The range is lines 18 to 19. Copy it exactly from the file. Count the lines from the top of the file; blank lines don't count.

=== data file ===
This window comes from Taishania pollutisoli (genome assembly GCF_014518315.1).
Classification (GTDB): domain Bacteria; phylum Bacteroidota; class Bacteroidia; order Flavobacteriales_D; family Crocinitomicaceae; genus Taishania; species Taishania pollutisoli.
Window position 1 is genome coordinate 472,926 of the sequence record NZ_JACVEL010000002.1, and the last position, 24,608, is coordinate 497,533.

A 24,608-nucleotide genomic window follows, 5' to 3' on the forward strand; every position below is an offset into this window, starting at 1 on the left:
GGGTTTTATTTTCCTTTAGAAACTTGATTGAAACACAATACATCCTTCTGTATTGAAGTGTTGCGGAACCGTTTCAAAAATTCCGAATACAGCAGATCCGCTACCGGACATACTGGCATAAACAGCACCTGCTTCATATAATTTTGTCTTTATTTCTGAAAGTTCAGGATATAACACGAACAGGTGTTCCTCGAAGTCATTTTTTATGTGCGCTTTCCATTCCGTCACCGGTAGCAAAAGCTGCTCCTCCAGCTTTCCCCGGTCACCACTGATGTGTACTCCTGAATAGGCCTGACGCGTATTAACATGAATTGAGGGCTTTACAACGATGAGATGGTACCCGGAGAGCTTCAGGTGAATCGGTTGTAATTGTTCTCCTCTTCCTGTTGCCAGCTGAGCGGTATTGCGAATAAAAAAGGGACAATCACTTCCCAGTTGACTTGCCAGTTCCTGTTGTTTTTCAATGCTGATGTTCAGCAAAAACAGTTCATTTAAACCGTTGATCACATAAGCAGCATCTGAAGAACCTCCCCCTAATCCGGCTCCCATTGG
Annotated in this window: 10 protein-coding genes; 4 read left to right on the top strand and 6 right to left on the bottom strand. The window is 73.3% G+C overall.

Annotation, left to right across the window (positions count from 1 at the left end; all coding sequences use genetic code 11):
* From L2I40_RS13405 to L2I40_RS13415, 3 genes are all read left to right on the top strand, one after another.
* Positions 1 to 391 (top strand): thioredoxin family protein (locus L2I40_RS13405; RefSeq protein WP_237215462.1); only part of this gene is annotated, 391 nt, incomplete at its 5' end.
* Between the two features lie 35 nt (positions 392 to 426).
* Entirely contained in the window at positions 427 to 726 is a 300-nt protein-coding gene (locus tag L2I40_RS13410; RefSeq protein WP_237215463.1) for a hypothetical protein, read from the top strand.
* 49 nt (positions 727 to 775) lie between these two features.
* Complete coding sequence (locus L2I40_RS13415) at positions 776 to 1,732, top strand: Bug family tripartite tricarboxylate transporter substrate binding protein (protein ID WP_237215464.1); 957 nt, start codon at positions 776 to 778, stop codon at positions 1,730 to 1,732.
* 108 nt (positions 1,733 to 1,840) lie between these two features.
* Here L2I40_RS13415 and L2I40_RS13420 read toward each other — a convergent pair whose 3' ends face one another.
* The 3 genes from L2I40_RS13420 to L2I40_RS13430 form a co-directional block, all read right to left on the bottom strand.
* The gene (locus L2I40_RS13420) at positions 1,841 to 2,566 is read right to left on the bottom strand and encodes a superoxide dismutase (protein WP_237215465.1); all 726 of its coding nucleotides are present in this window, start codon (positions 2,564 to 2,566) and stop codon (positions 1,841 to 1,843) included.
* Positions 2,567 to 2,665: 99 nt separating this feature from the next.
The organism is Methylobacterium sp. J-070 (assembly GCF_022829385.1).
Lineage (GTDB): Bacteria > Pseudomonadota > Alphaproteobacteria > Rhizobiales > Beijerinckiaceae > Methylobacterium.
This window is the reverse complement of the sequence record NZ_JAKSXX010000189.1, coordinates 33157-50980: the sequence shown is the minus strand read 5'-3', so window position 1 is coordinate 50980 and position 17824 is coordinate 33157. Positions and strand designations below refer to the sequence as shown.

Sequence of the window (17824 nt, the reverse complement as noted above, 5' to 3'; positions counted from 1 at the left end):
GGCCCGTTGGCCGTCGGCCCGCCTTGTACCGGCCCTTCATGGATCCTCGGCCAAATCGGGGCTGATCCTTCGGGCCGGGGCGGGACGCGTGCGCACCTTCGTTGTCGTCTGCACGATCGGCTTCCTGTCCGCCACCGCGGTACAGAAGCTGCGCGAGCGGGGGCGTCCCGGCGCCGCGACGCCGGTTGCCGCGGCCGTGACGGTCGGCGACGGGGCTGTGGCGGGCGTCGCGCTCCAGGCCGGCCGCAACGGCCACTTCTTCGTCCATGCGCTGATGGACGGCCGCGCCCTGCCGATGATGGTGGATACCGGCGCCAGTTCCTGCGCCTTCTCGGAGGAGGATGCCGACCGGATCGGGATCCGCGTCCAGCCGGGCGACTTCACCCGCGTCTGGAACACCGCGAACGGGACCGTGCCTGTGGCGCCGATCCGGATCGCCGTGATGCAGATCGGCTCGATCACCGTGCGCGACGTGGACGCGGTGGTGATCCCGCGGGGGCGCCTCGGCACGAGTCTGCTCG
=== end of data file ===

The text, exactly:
* Positions 2,567 to 2,665: 99 nt separating this feature from the next.
The organism is Methylobacterium sp. J-070 (assembly GCF_022829385.1).